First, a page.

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Researchers at Virginia Tech have devised a five-star rating system for hockey helmet safety, and not one of the 32 helmets tested earned a five or even a four-star rating, the team revealed this week.

Researchers subjected each model of helmet to 48 impacts inside an ice rink and at the laboratory. The helmets were then ranked according to how many concussions the wearer could expect over an average hockey season. The sturdiest helmet, the Warrior Krown 360, received a three-star rating, meaning the wearer was unlikely to suffer more than three concussions. Nine helmets received zero stars, which could expose the wearer to six or more concussions, according to the team’s predictions.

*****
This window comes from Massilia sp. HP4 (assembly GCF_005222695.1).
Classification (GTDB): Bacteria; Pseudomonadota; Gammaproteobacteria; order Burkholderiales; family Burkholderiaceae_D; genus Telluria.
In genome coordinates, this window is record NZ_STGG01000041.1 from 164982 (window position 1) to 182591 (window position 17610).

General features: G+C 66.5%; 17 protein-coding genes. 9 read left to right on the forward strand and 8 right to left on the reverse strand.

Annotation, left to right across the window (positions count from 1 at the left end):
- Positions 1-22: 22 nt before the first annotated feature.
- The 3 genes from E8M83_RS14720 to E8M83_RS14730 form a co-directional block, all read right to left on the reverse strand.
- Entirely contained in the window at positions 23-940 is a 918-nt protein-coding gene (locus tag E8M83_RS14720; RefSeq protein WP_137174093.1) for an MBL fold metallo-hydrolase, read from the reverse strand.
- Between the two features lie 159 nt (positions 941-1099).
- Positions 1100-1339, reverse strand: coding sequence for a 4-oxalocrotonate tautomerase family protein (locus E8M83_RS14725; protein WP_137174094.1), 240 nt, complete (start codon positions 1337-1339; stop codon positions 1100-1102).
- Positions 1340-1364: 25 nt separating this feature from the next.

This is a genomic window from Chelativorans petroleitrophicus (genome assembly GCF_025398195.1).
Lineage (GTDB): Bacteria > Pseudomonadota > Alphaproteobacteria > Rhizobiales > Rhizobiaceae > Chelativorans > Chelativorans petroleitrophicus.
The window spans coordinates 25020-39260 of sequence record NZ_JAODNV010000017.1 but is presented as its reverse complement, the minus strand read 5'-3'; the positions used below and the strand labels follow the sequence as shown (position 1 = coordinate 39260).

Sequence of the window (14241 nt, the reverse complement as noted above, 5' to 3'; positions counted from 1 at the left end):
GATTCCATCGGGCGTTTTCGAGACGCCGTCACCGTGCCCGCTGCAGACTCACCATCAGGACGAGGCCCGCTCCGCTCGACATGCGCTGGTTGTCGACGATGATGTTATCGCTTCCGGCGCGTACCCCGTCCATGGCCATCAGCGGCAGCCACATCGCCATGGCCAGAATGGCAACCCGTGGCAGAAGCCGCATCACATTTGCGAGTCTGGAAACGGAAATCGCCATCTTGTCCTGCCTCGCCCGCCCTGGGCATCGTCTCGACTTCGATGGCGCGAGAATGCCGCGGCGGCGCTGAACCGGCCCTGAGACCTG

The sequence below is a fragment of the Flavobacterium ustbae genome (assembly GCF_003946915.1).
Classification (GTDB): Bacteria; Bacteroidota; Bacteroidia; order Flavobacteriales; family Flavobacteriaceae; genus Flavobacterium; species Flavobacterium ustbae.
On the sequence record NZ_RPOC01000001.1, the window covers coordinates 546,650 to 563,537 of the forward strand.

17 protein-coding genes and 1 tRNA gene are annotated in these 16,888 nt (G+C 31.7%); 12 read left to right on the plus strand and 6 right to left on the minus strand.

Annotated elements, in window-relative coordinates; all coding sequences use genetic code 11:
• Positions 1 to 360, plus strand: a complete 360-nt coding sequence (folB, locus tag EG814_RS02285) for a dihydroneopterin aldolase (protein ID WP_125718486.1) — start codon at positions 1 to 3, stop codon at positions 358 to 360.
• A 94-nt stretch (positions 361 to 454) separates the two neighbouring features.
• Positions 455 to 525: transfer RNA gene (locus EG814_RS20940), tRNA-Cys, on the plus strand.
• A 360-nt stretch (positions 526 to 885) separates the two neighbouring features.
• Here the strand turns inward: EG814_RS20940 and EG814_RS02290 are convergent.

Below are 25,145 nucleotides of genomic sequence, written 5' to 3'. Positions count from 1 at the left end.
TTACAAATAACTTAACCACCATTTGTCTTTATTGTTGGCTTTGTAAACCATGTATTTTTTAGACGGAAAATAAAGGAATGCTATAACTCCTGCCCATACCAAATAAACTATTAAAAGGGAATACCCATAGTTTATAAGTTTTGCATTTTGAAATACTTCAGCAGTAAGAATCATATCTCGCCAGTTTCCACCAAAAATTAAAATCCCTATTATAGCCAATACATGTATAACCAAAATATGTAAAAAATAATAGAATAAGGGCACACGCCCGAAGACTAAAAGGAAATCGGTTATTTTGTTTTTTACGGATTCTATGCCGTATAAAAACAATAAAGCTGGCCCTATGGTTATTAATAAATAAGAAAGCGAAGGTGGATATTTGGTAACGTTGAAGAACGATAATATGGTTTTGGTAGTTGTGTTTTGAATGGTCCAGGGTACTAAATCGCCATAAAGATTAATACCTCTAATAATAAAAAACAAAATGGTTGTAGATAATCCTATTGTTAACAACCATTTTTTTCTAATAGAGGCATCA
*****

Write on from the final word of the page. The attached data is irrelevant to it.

Price appeared to have no effect on performance, with helmets priced at $100 outperforming helmets at triple the price.

The researchers decided to examine hockey helmets because the sport has the highest rate of concussions, assistant professor Steven Rowson said.

“Our focus is to improve the safety of the sport, and we have spent a great deal of time developing the methods and relaying these to the manufacturers so that they can optimize their designs,” said lead researcher Stefan Duma, head of the university’s Department of Biomedical Engineering and Mechanics.

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